Could we use his salary to keep them open?

Sarah said...

I agree Aunty Kate transferring the freehold would be awful. Although it's stated as an exceptional circumstance it's not ruled out, which it should be. It's a classic council move to sell off properties for way below market value. Greenwich and Tower Hamlets have done it before. Sometimes they even end up leasing them back years later at great cost.

Anonymous said...

Twin get a lot of work from unemployed people, who are sent there on courses,bet they charge a fortune of tax payers money.

Anonymous said...

That didn't let me send whole link...just see latest Newshopper or google Joan Ruddock.

Anonymous said...

I'll try again:

http://www.newsshopper.co.uk/news/8723587.LEWISHAM___DEPTFORD__
Joan_Ruddock_MP_accused_of__champagne
_lifestyle__during_debate/

Anonymous said...

totally agree with aunty kate above...

Anonymous said...

The council has 60million in reserve. There is no need for cuts. See the New Shopper.

Anonymous said...

what does the Mayor plan to do with the 60 million pounds Lewisham Council has in reserve.

We demand answers!

Brockley Nick said...

You want Lewisham to spend its reserves rather than cut spending to match its means? For how long would you like to do that? Should we have any minimum level of reserves?

Anonymous said...

Yes I do want them to spend SOME of the reserve rather than cut front line services.

Anonymous said...

The reserves are surely for times such as these. What on Earth are they going to use it for otherwise!!!

Brockley Nick said...

OK, how much? And when the fiscal situation improves, should they put more money back in to the reserve fund or put it all in to services?

Serious questions.

I do think there may be an argument to dip in to reserves a little, but then I don't know what it's intended for and what other risks they may need to plan for.

Brockley Nick said...

@Anon 1336 - precisely. I don't know what they are for otherwise. Do you?

Anonymous said...

Brockley Nick 13:38...no but we the people of Lewisham need to ask WHAT is it for? And WHY can't some of this be used instead of cuts to frontline services.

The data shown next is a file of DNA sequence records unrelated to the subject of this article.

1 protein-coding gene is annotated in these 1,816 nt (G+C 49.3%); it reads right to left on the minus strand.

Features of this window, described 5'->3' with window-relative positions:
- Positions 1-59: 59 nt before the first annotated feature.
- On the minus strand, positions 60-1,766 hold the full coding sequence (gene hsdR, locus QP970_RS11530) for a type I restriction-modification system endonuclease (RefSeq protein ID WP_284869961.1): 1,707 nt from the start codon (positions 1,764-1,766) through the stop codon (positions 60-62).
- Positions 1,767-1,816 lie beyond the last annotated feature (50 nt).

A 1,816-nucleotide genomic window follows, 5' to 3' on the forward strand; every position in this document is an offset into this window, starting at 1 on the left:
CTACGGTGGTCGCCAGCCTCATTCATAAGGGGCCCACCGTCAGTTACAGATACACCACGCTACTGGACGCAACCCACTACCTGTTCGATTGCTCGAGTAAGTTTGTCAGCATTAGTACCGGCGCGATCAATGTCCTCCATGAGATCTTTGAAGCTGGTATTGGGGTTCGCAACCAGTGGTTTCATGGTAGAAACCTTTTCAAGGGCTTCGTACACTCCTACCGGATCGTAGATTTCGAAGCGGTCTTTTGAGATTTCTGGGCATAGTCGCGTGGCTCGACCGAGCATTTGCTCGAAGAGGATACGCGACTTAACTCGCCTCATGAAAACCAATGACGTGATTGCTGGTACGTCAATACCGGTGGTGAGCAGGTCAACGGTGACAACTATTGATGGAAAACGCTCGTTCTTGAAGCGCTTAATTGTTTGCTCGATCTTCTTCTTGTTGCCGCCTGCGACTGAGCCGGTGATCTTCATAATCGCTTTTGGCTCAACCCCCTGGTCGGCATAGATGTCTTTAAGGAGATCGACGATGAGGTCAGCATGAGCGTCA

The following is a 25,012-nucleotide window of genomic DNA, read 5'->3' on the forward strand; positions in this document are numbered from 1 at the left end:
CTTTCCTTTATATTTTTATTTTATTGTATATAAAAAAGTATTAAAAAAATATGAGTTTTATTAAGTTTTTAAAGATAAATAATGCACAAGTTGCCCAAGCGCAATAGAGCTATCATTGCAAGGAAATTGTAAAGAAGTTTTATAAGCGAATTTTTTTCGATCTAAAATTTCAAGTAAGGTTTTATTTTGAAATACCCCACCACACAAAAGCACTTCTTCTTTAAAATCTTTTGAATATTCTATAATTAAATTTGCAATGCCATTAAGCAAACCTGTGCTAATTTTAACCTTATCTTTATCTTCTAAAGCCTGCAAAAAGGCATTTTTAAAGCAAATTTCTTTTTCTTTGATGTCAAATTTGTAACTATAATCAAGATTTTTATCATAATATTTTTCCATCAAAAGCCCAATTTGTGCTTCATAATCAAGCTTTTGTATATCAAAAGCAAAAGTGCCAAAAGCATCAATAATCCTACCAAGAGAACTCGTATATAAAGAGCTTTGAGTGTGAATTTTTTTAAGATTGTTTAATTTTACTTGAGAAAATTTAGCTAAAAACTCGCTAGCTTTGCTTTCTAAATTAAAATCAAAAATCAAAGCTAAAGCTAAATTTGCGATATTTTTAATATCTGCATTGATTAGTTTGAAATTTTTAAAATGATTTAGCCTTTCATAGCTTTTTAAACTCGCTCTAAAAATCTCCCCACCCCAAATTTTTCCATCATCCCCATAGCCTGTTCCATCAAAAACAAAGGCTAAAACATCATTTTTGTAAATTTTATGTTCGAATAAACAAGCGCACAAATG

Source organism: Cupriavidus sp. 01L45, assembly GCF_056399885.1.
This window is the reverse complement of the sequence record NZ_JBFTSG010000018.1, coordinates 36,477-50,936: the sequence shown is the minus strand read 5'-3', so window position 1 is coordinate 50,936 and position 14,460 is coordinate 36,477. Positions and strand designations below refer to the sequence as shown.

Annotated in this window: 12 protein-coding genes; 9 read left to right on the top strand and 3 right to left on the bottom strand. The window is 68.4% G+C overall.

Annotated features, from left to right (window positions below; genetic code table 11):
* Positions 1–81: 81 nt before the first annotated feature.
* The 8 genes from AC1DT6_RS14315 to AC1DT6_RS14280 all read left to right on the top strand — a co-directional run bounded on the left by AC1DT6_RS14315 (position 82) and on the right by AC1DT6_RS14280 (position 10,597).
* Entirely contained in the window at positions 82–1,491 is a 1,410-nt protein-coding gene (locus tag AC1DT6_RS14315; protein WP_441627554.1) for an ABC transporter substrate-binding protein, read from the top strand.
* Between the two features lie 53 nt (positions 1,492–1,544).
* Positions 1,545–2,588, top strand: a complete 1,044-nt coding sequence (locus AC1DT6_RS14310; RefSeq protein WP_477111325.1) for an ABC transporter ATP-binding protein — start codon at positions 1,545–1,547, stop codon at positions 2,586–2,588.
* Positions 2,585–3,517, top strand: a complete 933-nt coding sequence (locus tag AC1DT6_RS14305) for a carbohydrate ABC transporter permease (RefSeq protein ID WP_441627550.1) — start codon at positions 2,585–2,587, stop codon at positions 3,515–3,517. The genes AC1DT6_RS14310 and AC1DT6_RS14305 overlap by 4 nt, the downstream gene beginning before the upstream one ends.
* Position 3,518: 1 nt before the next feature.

Brockley Nick said...

Fair questions - worth putting to our councillors.

But the tone of the comments posted here implies that there is something untoward going on.

Anonymous said...

some would say that cuts to frontline services are 'untoward'.

Anonymous said...

The recent cuts approved by council were 16 million.

Surely SOME of the 60 million in reserve could easily take care of this.

wendy said...

Why doesn't one of you ask the question to the Mayor then?

max said...

I think the trend of the reserves is important here, if they've been increasing fast then yes, it's legitimate to ask to balance them against cuts.

Brockley Nick said...

Yes, maybe. I guess my point is that I'm inclined to take a quote from Eric Pickles, who is massively under fire for hacking away at Council budgets, with a pinch of salt until I know more of the facts.

max said...

Absolutely, it's pretty much like saying that Top Shop should pay more taxes instead of raising students' fees.

Danja said...

Knock yourselves out - you need the notes at p54 onwards in this: this.

I'm no accountant but it looks like one of the lines in the reserves - a £106m surplus - is for unrealised capital gains on assets which have been revalued. So the £60m only really exists if they sell everything.

Loads of the other surplus lines are there to cover committed future expenditure so they don't count either.

Pickles is a stupid culture secretary anyway.

Danja said...

My rubbish attempt at html did not work.

http://www.lewisham.gov.uk/NR/rdonlyres/D0A38EB2-E62B-4D21-A816-FB1D8FB0FC5F/0/913c415dd65c47a9a64e93a1e79188d2Item4a0910StatementofAccountsAuditPanel17June10.PDF

Danja said...

I'll try again with that one:
http://tinyurl.com/lbc2010accts

Anonymous said...

Pickles is not Culture Secretary. He is in charge of the Dept for Communities and Local Government. They oversee local government in everything they do.
An advisor or civil servant would have given him the figures.

Anonymous said...

If what Pickles is saying is only half true then we don't need the cuts...